The Point Of Low Return
The "60/40 expected real return" is the forward-looking long-run real return of a 60/40 U.S. stock/bond portfolio. Stocks' forward-looking real return is proxied by an average of two measures: (i) smoothed earnings yield, or the inverse of the Shiller P/E and (II) the sum of dividend yield and 1.5% (a proxy for long-run growth rate in earnings per share). Bonds' real yield is the difference of the 10-year Treasury yield and a measure of expected inflation over the next decade. Inflation expectations are proxied by an average of several survey forecasts; before these became available in 1978, statistical estimates are used.
FURTHERMORE, Chris Brightman of Research Affiliates has produced this interesting table on the past returns from such a mix. The first four rows cover long periods between 1871 and 2010, the rest relate to decadal returns.
Note the benefits of diversification as shown by the smoothness of the nominal returns; there are no negative decades. Over the entire period, a 60/40 mix has returned 7.6% nominal or 5.4% real. There were only two decades of negative real returns for equities - the 1910s and the 2000s. In the latter decade, diversified investors were cushioned by their substantial gains on their bond portfolios. The former decade was marked by the First World War and unexpected inflation and so was dismal all around. Diversification didn't work in the 1970s either when the second worst real return for bonds was accompanied by the third worst decade for shares; again inflation was the culprit.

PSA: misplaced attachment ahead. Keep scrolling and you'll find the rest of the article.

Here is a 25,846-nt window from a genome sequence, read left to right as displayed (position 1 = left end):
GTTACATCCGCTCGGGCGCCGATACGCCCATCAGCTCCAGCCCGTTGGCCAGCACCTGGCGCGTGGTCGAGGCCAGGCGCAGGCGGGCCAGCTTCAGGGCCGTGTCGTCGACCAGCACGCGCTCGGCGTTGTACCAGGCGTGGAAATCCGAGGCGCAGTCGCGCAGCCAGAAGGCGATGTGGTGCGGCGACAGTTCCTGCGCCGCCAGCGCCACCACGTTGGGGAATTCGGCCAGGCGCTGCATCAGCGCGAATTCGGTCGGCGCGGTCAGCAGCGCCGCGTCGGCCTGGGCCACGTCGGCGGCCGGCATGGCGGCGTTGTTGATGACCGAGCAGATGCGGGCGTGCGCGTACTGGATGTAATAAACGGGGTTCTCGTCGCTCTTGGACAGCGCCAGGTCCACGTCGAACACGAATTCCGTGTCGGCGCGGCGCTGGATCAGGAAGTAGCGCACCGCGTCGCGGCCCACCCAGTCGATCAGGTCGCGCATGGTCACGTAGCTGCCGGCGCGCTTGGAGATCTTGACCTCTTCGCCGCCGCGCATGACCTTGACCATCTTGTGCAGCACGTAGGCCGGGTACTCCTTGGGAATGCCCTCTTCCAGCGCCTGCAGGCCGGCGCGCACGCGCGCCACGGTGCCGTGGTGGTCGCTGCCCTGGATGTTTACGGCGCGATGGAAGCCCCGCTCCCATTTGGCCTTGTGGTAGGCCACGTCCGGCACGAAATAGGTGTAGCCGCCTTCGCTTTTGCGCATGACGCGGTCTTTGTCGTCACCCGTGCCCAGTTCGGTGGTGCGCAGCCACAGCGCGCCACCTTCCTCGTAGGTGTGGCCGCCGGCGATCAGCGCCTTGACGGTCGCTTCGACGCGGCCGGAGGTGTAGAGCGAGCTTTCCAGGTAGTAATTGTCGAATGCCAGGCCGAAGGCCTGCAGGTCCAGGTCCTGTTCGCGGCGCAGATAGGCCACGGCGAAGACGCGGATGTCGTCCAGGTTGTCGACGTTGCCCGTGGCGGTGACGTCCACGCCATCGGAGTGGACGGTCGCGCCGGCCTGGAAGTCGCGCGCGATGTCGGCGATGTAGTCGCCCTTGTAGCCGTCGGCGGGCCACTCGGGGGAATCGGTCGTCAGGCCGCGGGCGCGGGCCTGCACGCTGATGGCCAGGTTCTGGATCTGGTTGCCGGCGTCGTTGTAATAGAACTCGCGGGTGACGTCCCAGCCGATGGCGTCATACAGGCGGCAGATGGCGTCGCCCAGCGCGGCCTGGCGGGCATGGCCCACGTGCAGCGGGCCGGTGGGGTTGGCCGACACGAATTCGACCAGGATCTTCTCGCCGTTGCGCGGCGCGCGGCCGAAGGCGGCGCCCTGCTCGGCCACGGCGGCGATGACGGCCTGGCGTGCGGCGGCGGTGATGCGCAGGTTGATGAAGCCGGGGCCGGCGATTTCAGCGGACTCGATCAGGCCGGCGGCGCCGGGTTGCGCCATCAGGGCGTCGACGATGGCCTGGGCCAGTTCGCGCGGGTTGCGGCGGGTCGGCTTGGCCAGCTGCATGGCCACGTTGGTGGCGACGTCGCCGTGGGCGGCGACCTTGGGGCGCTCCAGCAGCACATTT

Here is the rub. If the way of getting out of the debt trap is for central banks to tolerate higher inflation (and that does seem to be the direction in which we are heading) it seems likely that the returns for diversified investors will be poor. While equities offer a better hedge against inflation than bonds, they are still not a good one; investors will want a higher dividend yield at 5% inflation than they do at 2% inflation. Other things being equal, a shift in the yield from 2% to 4% means a halving in share prices. So although dividends might rise in nominal terms, the market will have to run hard to stay in the same place.
One more thing to note. In nominal terms, the 1980s and 1990s were the two best decades for the 60/40 split, both almost double the historic average. They were followed by the third worst decade. But reversion to the mean may not be over if the AQR chart is correct.